Mines, a fintech startup re-inventing credit in emerging markets, has closed a Series A round of $13M led by The Rise Fund, a global fund managed by TPG Growth. Nigeria’s Bank of Industry also participated. Mines plans to use its investment for talent acquisition, continued growth in Africa, and expansion, to South America and South-East Asia. This is a huge warchest and Mines will use it to battle Paylater which recently crossed 1 million app downloads.
There are other players like Wema Bank’s ALAT and Piggybank.ng. These are competitors and also coopetitors and together these entities can pioneer a new sector that will make banking a sports for many Nigerians: something to cheer.
It is going to be a huge one – credit is credit no matter the form it came. Piggybank and Paylater are apps-driven while Mines runs on partnership- operating systems. You may not necessarily know Mines but some of the credits offered by some Nigerian telcos are powered by Mines.
This is a huge competition because if Mines meets the needs of customers (especially the not-so-affluent), those customers will not have anything to do with banks. Yet, the company works with banks. It has to as if it wants to make progress at scale where bigger credits can be extended to more affluent customers.
Mines provides a Credit-as-a-Service digital platform that enables institutions in emerging markets to offer credit products to their customers; no smartphone is required. Leveraging their own data sets, domestic institutions are able to serve loans to customers ignored by available credit systems and open up entirely new revenue opportunities.
“There are more than 3 billion adults globally without access to credit. Our vision is that every one of them will have instant access to credit in the next 10 years.” explains Ekechi Nwokah, Mines CEO. “We believe the best way to realize this vision is to partner with banks, retailers and mobile operators and power digital credit products tailored to their markets so they can create the customers of tomorrow, today.”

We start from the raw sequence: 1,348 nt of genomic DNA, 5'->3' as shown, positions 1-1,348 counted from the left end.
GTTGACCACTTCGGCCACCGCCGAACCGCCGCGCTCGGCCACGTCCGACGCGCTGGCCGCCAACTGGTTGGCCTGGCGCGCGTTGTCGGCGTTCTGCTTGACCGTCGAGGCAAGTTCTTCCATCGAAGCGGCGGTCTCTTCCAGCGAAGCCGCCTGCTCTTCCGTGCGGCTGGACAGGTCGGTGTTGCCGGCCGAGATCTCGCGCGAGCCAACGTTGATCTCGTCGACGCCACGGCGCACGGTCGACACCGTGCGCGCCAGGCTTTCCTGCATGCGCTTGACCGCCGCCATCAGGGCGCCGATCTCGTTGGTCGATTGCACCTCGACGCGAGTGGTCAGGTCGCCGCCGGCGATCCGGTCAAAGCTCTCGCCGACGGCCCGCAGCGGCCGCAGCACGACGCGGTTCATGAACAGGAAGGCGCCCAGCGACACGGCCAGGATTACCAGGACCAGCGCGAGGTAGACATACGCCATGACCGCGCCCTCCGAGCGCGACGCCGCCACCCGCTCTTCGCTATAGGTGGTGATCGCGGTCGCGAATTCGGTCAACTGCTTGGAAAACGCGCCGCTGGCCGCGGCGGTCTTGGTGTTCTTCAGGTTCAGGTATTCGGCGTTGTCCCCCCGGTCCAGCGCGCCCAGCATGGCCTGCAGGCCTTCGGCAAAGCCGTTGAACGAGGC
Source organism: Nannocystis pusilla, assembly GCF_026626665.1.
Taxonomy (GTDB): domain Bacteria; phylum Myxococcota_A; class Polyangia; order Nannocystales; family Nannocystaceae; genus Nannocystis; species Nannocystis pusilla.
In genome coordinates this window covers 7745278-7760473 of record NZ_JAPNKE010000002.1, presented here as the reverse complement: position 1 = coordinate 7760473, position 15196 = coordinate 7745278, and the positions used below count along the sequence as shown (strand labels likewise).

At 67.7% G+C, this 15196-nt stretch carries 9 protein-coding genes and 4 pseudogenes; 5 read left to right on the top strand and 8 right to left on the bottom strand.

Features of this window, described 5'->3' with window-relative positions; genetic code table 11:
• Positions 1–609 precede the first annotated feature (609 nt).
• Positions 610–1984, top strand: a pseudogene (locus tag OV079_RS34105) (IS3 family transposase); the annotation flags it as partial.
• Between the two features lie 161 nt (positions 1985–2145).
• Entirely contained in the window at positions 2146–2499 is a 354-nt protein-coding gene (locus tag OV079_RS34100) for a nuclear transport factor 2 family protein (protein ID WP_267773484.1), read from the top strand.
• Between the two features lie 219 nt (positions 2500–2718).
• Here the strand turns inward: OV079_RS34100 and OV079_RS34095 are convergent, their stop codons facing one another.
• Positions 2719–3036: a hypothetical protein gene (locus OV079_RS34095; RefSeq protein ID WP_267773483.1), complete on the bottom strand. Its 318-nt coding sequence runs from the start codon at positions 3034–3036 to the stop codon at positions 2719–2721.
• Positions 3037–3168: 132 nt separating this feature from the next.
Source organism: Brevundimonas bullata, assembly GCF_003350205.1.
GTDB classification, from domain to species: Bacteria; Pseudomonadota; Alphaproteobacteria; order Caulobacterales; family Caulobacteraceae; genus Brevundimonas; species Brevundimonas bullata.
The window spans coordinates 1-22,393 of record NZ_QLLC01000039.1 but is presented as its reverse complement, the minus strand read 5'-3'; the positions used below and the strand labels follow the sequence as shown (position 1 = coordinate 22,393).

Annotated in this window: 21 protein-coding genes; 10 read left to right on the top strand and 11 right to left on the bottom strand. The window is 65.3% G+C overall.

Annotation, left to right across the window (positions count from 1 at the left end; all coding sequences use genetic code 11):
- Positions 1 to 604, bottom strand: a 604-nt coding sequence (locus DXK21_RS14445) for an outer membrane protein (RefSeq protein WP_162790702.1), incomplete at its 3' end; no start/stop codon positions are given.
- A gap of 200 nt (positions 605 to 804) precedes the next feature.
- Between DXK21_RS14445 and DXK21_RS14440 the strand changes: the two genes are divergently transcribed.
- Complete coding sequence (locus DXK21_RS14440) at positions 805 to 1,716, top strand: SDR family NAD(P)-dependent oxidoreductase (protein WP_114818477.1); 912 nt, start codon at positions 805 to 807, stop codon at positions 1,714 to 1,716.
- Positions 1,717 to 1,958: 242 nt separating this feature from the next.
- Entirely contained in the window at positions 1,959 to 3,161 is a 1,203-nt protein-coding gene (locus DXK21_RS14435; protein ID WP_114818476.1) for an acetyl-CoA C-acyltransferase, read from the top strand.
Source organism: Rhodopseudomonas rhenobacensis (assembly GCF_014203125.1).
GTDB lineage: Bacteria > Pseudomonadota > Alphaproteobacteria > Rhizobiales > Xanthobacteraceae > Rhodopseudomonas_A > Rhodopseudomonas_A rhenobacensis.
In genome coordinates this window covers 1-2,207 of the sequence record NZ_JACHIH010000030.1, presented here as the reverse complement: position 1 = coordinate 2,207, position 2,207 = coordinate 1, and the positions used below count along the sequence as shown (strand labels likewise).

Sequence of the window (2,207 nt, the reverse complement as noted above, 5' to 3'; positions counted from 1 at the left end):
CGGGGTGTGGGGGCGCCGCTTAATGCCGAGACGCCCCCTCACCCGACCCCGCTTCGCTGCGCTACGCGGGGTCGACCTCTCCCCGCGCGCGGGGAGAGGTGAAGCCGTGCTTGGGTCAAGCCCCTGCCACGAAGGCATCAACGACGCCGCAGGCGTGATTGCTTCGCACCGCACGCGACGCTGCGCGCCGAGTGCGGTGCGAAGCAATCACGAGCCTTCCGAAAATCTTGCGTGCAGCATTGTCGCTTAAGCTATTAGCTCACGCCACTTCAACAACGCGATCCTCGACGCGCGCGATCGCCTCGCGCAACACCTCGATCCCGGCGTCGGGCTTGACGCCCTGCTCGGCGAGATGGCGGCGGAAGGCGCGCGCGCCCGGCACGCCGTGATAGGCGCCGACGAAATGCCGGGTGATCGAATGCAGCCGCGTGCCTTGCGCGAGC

By mining high-volume data like phone records, bank records, and payment transactions in real-time, Mines can instantly assess credit risk in markets that lack robust credit bureau infrastructure. It then integrates its risk models with identity, origination, payments, loan lifecycle management, and customer service to form a holistic platform. The net result is a seamless user experience where partners’ customers can apply for and receive a loan in less than 60 seconds or make instant purchases with virtual or physical credit cards.
The company has hardened its proprietary technology in Nigeria where it has been used by over 1 million customers since launching in 2017. It is now the leading provider of consumer credit in the country, counting mobile operators 9mobile and Airtel, payment processors Interswitch and NIBSS, along with several banks amongst its partners. “What we have done differently is take Silicon Valley technology and built it into a product that is robust enough for emerging markets like Nigeria, Brazil, or Indonesia”, says Chief Scientist Kunle Olukotun. “We can extend credit to all types of customers, including customers without smartphones or even bank accounts as these are the people who need credit the most.”
As part of the financing, Yemi Lalude from TPG Growth and Willem Willemstein from Velocity Capital have joined Mines’ Board of Directors. Lalude says, “Mines combines world-class artificial intelligence and extensive use of data with a strong focus on local partnerships to build financial inclusion. We are excited to partner with them to drive financial access across the world.”
Mines started out as a research project on high performance artificial intelligence led by Olukotun, a professor of computer engineering at Stanford University. It came to life after a chance meeting with Nwokah, a computer scientist working on big data projects at Amazon Web Services, after which they teamed up to direct the technology towards solving the grand challenge of financial access. Both founders grew up in Africa and understand the challenges facing technology companies trying to solve problems in emerging markets without a deep respect for the complexities of local culture, knowing they need to take a different approach.
Photos/ MINES Executives l-r Adia Sowho, Ekechi Nwokah, Kunle Olukotun